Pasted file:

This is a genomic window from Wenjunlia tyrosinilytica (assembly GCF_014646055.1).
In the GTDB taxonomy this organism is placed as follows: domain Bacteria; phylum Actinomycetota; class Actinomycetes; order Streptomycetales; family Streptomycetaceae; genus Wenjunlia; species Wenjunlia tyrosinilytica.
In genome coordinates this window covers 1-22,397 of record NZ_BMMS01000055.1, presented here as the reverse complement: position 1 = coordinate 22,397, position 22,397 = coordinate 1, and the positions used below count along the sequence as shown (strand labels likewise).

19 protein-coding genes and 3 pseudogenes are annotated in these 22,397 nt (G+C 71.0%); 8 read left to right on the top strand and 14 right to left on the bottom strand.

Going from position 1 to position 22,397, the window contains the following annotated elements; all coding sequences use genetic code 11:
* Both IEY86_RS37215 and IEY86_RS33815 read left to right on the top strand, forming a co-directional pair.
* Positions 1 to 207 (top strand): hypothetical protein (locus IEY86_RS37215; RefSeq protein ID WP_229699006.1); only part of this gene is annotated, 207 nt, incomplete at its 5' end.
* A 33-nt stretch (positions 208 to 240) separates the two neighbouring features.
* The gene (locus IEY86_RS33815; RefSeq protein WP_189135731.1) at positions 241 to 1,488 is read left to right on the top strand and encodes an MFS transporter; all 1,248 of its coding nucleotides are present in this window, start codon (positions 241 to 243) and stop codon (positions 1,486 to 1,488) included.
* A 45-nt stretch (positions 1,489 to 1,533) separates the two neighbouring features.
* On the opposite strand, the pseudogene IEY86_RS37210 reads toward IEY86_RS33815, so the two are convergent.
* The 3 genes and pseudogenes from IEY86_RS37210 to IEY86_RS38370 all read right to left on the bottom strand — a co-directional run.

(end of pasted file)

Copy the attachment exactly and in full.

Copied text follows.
This is a genomic window from Wenjunlia tyrosinilytica (assembly GCF_014646055.1).
In the GTDB taxonomy this organism is placed as follows: domain Bacteria; phylum Actinomycetota; class Actinomycetes; order Streptomycetales; family Streptomycetaceae; genus Wenjunlia; species Wenjunlia tyrosinilytica.
In genome coordinates this window covers 1-22,397 of record NZ_BMMS01000055.1, presented here as the reverse complement: position 1 = coordinate 22,397, position 22,397 = coordinate 1, and the positions used below count along the sequence as shown (strand labels likewise).

19 protein-coding genes and 3 pseudogenes are annotated in these 22,397 nt (G+C 71.0%); 8 read left to right on the top strand and 14 right to left on the bottom strand.

Going from position 1 to position 22,397, the window contains the following annotated elements; all coding sequences use genetic code 11:
* Both IEY86_RS37215 and IEY86_RS33815 read left to right on the top strand, forming a co-directional pair.
* Positions 1 to 207 (top strand): hypothetical protein (locus IEY86_RS37215; RefSeq protein ID WP_229699006.1); only part of this gene is annotated, 207 nt, incomplete at its 5' end.
* A 33-nt stretch (positions 208 to 240) separates the two neighbouring features.
* The gene (locus IEY86_RS33815; RefSeq protein WP_189135731.1) at positions 241 to 1,488 is read left to right on the top strand and encodes an MFS transporter; all 1,248 of its coding nucleotides are present in this window, start codon (positions 241 to 243) and stop codon (positions 1,486 to 1,488) included.
* A 45-nt stretch (positions 1,489 to 1,533) separates the two neighbouring features.
* On the opposite strand, the pseudogene IEY86_RS37210 reads toward IEY86_RS33815, so the two are convergent.
* The 3 genes and pseudogenes from IEY86_RS37210 to IEY86_RS38370 all read right to left on the bottom strand — a co-directional run.